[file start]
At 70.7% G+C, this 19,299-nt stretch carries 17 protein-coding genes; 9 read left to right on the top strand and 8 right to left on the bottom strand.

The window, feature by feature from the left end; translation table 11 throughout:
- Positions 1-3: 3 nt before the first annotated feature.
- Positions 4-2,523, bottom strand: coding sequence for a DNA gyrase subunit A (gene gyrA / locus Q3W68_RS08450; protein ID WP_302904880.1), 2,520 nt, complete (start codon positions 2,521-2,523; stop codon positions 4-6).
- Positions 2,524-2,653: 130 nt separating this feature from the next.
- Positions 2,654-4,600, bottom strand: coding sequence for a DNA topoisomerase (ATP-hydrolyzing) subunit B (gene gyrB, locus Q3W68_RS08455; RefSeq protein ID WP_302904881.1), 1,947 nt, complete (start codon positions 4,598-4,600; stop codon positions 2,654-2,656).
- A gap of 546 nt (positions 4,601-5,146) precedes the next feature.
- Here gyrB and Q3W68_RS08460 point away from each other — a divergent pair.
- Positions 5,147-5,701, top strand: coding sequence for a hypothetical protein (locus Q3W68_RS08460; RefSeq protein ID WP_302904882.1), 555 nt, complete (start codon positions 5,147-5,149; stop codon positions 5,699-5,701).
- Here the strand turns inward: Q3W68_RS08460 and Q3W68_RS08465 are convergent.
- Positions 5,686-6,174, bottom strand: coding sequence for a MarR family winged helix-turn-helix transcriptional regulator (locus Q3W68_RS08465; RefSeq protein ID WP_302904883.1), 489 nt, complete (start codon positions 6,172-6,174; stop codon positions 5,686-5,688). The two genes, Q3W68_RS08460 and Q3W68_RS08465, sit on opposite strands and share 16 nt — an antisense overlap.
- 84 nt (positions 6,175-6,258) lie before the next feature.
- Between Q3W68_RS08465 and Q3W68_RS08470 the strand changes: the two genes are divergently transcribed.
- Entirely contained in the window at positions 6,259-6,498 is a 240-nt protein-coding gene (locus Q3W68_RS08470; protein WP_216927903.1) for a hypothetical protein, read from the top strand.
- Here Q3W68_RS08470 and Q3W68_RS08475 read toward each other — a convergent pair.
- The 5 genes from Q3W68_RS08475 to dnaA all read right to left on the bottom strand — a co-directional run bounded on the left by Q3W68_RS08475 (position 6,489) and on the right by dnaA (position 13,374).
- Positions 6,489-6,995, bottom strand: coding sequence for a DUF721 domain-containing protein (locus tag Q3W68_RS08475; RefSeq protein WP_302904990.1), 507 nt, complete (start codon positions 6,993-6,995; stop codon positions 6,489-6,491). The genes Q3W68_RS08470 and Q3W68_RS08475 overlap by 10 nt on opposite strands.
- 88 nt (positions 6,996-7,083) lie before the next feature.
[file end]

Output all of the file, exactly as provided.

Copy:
At 70.7% G+C, this 19,299-nt stretch carries 17 protein-coding genes; 9 read left to right on the top strand and 8 right to left on the bottom strand.

The window, feature by feature from the left end; translation table 11 throughout:
- Positions 1-3: 3 nt before the first annotated feature.
- Positions 4-2,523, bottom strand: coding sequence for a DNA gyrase subunit A (gene gyrA / locus Q3W68_RS08450; protein ID WP_302904880.1), 2,520 nt, complete (start codon positions 2,521-2,523; stop codon positions 4-6).
- Positions 2,524-2,653: 130 nt separating this feature from the next.
- Positions 2,654-4,600, bottom strand: coding sequence for a DNA topoisomerase (ATP-hydrolyzing) subunit B (gene gyrB, locus Q3W68_RS08455; RefSeq protein ID WP_302904881.1), 1,947 nt, complete (start codon positions 4,598-4,600; stop codon positions 2,654-2,656).
- A gap of 546 nt (positions 4,601-5,146) precedes the next feature.
- Here gyrB and Q3W68_RS08460 point away from each other — a divergent pair.
- Positions 5,147-5,701, top strand: coding sequence for a hypothetical protein (locus Q3W68_RS08460; RefSeq protein ID WP_302904882.1), 555 nt, complete (start codon positions 5,147-5,149; stop codon positions 5,699-5,701).
- Here the strand turns inward: Q3W68_RS08460 and Q3W68_RS08465 are convergent.
- Positions 5,686-6,174, bottom strand: coding sequence for a MarR family winged helix-turn-helix transcriptional regulator (locus Q3W68_RS08465; RefSeq protein ID WP_302904883.1), 489 nt, complete (start codon positions 6,172-6,174; stop codon positions 5,686-5,688). The two genes, Q3W68_RS08460 and Q3W68_RS08465, sit on opposite strands and share 16 nt — an antisense overlap.
- 84 nt (positions 6,175-6,258) lie before the next feature.
- Between Q3W68_RS08465 and Q3W68_RS08470 the strand changes: the two genes are divergently transcribed.
- Entirely contained in the window at positions 6,259-6,498 is a 240-nt protein-coding gene (locus Q3W68_RS08470; protein WP_216927903.1) for a hypothetical protein, read from the top strand.
- Here Q3W68_RS08470 and Q3W68_RS08475 read toward each other — a convergent pair.
- The 5 genes from Q3W68_RS08475 to dnaA all read right to left on the bottom strand — a co-directional run bounded on the left by Q3W68_RS08475 (position 6,489) and on the right by dnaA (position 13,374).
- Positions 6,489-6,995, bottom strand: coding sequence for a DUF721 domain-containing protein (locus tag Q3W68_RS08475; RefSeq protein WP_302904990.1), 507 nt, complete (start codon positions 6,993-6,995; stop codon positions 6,489-6,491). The genes Q3W68_RS08470 and Q3W68_RS08475 overlap by 10 nt on opposite strands.
- 88 nt (positions 6,996-7,083) lie before the next feature.